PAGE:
fil·i·bus·ter   n.

1.    a. The use of obstructionist tactics, especially prolonged speechmaking, for the purpose of delaying legislative action.

b. An instance of the use of this delaying tactic.

In an interesting publicity stunt this last week, freshman Texas senator Ted Cruz (R.), gave a 21 hour, 19 minute speech in protest of a bill that would extend healthcare funding through December 15th. The length of this “filibuster” made it one of the longest in history, with the senator standing and speaking for the entirety of his time on the Senate floor. The tactic of filibustering has been used throughout the history of the United States as a stalling maneuver by politicians in order to prevent legislation from passing, the most recently notable one being Senator Wendy Davis’ attempt to stop Texas legislation restricting abortion from passing earlier this year.

There are some notable differences between the actions taken by Senator Davis and Senator Cruz. While they both wore sneakers and didn’t sit down for the entirety of their speeches, Davis wore a back brace and kept her speech about the bill being voted on.  Cruz read Dr. Seuss’ Green Eggs and Ham while technically staying close to the topic of health care by trying to relate the story to Obamacare, claiming that the American people do not like green eggs and ham in an attempt to parallel the storyline with the United States’ attitudes towards the new healthcare reform. Senator Davis was actually temporarily successful in stopping the vote from happening, whereas Senator Cruz not only was “filibustering” a vote that was already scheduled, he actually voted for the bill a few days later.  The terms of what is being called a “fauxbuster” were also brokered between Sen. Cruz and Senator Harry Reid the day before it took place.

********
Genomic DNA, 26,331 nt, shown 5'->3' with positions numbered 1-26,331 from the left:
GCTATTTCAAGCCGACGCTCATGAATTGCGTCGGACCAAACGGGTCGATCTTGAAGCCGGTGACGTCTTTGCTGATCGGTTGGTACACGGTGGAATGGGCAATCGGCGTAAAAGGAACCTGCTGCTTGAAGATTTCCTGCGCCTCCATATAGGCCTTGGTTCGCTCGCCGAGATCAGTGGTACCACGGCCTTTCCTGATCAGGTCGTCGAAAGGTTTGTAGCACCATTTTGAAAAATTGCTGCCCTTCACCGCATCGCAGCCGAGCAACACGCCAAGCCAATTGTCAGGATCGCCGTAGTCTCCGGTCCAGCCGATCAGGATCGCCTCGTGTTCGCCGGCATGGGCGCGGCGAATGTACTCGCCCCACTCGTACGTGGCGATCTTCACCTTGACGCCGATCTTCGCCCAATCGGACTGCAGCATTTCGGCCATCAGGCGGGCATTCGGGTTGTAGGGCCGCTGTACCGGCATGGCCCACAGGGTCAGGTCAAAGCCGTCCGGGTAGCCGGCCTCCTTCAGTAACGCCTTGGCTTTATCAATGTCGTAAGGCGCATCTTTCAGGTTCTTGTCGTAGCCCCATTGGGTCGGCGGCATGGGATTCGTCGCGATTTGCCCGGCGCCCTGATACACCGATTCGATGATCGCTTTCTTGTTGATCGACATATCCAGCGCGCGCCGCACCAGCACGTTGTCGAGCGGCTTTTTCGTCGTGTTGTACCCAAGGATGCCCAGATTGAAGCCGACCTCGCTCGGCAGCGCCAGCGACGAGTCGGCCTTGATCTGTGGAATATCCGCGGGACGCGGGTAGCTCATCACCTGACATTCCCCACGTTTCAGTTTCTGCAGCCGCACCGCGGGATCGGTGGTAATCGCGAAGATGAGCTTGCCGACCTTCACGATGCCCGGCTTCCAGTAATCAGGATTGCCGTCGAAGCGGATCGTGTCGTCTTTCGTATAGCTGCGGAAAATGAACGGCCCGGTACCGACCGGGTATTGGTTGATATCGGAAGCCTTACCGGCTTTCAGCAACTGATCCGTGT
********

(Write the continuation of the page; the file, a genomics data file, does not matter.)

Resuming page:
Senator Cruz, although voicing the opinions of many Americans regarding healthcare reform, ultimately used this filibuster to advance his own political career and publicity.  Evidence of this can be found in the scathing criticism he has received from members of his own party for his speech within the senate, Senator John McCain and Tennessee Senator Bob Corker being some of the most vocal.  The fact that Senator Cruz is being criticized for his actions by notable members of his own party suggests that this was not about healthcare, which in turn suggests that this long, drawn out speech that wouldn’t change anything or delay a vote was actually about publicity. Senator Cruz has been referenced as being a potential contender for the 2016 presidential race, and would understandably want to find a way to increase the amount of media traffic his name receives in anticipation of an upcoming primary race. This “fauxbuster” was less about healthcare and delaying a vote and more about Senator Cruz.

Interestingly enough, after Sam I Am tries green eggs and ham, he finds he likes them.

Siri Manning

Siri is a 2014 Cobber studying Political Science and History, interested in political history, the environment, and social justice. When she's not working as a research assistant in the English Department or a student ambassador for Admissions, she loves to run, sing, and pick on her roommates. A pizza enthusiast, Star Wars nerd, avid reader, and dog lover, Siri loves people and their stories. Photo Credit: Spencer Livdahl

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